Chasing Ghosts: Tar Heels one step away from redemption

North Carolina forward Kennedy Meeks fights for the rebound during a Final Four matchup against with Oregon at University of Phoenix Stadium on Saturday, April 1, 2017, in Glendale. (Photo by Tyler Drake/Cronkite News)

North Carolina head coach Roy Williams pumps his fist during the school’s Final Four matchup against Oregon at University of Phoenix Stadium on Saturday, April 1, 2017, in Glendale. (Photo by Tyler Drake/Cronkite News)

Oregon guard Dylan Ennis meets North Carolina forward Kennedy Meeks at the rim during a Final Four matchup at University of Phoenix Stadium on Saturday, April 1, 2017, in Glendale. (Photo by Tyler Drake/Cronkite News)

GLENDALE — It’s going to be hard for North Carolina to shake off the ghost of Villanova guard Kris Jenkins’ buzzer-beater in last season’s national championship game. Especially with him in the building, rocking a Tar Heels shirt in support of his brother — UNC senior guard Nate Britt.

Then there’s the matter of the late-game sequence, which appeared to align itself for a second-consecutive NCAA Tournament exit on a buzzer-beater for the Tar Heels.

North Carolina hung on, however, knocking off Oregon 77-76 at University of Phoenix Stadium on Saturday to clinch a second-straight berth in the national title game.

Maybe Jenkins wearing Carolina blue meant the ghost was now on their side?

The Tar Heels went the last 5:53 of game time without making a single shot, and missed four free throws in the final five seconds, but still gave themselves a chance to flip the script on last season’s loss with a win on Monday.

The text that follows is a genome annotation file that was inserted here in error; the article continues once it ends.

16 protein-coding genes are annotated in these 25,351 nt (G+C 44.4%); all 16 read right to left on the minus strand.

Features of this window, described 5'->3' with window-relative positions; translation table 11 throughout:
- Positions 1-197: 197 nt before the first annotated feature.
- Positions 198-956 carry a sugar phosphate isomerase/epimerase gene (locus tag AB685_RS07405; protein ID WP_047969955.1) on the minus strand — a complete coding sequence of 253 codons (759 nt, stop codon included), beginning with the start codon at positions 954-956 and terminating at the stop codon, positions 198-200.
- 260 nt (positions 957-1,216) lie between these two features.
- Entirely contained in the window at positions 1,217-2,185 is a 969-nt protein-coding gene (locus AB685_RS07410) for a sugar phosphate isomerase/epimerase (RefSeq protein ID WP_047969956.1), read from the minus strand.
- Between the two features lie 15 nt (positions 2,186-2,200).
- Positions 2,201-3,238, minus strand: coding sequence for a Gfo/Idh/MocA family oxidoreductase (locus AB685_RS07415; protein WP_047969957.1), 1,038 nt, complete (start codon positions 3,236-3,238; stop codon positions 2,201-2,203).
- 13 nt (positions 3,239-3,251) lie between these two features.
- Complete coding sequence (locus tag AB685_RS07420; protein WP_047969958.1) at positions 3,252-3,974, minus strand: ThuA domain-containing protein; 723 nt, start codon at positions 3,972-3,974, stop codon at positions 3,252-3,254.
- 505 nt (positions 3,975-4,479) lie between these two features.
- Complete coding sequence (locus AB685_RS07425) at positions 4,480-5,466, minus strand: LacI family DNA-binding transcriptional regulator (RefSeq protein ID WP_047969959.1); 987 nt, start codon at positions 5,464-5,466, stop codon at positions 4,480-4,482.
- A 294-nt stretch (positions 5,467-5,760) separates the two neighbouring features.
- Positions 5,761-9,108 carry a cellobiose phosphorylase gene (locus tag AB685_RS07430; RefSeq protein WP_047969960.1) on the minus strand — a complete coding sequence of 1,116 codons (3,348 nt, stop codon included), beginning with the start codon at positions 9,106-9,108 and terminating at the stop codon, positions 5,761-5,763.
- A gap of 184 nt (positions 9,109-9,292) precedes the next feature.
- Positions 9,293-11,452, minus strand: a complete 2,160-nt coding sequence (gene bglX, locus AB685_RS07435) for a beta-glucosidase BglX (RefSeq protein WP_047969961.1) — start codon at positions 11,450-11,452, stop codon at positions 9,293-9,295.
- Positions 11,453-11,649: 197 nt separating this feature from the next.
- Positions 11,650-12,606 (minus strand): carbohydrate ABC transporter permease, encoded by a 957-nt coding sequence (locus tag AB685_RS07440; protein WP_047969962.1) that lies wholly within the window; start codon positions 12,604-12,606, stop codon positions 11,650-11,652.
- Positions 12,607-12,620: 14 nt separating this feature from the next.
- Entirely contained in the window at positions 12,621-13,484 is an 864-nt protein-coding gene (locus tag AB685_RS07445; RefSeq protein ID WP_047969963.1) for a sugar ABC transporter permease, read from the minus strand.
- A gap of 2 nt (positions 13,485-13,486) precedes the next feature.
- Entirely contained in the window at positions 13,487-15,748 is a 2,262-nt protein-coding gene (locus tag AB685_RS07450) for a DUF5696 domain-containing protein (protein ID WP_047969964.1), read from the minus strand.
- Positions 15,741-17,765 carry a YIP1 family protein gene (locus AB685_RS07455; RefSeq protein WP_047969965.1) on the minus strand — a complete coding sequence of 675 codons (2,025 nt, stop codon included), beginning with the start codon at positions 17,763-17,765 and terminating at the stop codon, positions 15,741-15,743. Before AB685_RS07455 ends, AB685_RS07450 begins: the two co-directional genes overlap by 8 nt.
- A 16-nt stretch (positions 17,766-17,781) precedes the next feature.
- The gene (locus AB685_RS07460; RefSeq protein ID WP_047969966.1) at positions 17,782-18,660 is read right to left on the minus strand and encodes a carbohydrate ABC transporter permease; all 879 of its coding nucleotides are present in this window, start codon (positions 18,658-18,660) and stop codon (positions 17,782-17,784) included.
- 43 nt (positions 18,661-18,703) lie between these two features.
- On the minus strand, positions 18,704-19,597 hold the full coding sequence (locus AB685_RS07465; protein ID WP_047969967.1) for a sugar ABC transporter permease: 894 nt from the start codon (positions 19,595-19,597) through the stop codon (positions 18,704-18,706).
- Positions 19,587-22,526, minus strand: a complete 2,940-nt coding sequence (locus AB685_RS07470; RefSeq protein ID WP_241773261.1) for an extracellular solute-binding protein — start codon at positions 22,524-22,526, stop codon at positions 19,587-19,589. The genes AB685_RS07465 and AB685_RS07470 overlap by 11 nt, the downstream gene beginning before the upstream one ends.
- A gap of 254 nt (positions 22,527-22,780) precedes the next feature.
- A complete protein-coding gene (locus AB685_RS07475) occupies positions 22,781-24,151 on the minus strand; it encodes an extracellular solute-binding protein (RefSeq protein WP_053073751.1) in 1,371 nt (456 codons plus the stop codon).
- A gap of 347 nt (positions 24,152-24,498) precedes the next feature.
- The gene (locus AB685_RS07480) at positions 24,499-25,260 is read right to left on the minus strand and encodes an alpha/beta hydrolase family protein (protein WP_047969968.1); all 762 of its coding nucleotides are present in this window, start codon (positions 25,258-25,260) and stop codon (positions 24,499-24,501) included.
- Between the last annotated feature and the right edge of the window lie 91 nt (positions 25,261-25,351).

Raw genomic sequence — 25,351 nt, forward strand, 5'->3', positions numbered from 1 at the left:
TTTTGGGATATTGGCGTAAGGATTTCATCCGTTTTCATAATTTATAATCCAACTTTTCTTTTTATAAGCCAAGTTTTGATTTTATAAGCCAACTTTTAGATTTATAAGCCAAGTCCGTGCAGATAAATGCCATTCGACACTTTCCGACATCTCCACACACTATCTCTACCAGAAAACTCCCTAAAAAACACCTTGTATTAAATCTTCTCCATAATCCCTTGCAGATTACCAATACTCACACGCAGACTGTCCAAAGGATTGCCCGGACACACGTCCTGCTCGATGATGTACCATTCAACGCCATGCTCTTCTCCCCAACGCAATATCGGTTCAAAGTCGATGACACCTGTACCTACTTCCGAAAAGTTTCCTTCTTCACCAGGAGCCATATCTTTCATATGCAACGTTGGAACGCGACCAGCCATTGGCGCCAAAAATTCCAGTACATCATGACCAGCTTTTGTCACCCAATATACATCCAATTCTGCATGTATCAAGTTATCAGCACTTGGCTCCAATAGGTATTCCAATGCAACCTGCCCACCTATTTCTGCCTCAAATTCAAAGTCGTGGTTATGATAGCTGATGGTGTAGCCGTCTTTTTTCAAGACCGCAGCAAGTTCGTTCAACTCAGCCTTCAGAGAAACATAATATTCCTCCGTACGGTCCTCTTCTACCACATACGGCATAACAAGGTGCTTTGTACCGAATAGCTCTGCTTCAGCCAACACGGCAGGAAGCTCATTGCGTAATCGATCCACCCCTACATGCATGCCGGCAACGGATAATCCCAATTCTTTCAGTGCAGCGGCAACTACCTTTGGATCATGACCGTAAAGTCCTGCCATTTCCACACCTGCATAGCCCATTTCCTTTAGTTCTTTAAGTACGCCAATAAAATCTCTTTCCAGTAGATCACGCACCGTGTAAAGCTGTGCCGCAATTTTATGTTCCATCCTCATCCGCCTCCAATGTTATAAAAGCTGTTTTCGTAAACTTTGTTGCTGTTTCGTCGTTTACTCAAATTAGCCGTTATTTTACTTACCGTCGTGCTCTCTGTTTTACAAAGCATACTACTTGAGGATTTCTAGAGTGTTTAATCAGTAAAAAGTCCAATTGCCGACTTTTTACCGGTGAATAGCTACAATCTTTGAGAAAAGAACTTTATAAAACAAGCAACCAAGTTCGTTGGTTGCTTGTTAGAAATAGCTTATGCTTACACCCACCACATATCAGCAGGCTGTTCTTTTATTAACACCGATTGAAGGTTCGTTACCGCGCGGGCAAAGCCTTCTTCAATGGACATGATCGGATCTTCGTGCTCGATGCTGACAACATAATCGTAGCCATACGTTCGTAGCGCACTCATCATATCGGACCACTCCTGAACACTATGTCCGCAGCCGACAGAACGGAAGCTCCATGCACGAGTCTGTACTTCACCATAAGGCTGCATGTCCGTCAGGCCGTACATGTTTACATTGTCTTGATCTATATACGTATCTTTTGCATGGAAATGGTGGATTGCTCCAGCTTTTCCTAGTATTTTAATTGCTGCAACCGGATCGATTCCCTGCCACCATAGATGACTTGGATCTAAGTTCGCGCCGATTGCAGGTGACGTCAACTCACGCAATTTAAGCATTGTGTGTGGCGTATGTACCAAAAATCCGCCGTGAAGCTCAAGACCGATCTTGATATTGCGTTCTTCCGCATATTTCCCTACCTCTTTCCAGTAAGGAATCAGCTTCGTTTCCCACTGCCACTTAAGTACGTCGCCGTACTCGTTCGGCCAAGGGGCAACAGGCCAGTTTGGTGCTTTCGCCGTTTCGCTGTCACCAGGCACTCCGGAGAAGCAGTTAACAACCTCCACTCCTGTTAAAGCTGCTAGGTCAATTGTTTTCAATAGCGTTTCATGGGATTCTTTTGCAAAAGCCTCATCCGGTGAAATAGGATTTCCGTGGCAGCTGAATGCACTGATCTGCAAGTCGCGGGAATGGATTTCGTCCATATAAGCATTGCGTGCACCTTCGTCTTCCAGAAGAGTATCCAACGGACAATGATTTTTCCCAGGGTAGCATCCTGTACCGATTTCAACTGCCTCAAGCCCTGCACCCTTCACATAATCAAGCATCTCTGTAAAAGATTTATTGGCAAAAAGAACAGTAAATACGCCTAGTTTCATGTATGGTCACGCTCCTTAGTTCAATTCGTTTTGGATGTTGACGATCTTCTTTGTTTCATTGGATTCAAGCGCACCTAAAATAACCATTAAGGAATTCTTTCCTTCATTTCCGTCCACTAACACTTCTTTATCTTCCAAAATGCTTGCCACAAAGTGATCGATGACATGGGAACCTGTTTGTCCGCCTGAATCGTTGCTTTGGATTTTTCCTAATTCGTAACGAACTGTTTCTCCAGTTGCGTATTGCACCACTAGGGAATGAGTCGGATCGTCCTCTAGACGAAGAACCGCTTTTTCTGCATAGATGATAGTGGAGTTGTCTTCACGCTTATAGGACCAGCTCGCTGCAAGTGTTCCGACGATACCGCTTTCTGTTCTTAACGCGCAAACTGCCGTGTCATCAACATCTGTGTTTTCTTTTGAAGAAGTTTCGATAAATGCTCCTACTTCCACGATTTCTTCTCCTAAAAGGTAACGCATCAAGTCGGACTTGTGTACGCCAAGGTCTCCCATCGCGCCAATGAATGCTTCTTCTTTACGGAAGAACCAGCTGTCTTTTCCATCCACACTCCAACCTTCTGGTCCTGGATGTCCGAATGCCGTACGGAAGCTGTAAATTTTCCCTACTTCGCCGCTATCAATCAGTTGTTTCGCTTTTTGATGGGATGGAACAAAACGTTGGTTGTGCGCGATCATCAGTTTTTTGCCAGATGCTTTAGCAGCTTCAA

Just inching by didn’t sit well with North Carolina coach Roy Williams as he saw his team nearly blow a double-digit deficit in the closing minutes. His thoughts were far from pleasant.

“Oh, jump off the building, something like that,” Williams said. “Yeah, I didn’t like it. There’s no question about it.”

Despite missing all four attempts in the closing seconds, the Tar Heels survived as junior Theo Pinson and senior Kennedy Meeks secured offensive rebounds to deny Oregon a chance to have the ball.

Pinson and Meeks each accomplished something Williams had instilled in his team from its first practice. If you can grab a rebound, catch it. If you can’t, tip it out. Both worked to close the game out Saturday.

Junior guard Joel Berry II, who missed the final two free throws, was shocked.

“They saved the game,” Berry said. “I’ve never been in a game where I’ve missed so many free throws like that. Second, I haven’t been in a game where we get the boards like that.”

Of course, a repeat of Jenkins’ shot was the last thing Berry wanted, and was the first thing on his mind.

“Every time we get to that moment, that shot goes through my head,” Berry said. “I just don’t want to lose a game like that. We weren’t losing this game, and we weren’t going out with another team hitting a game-winner on us.”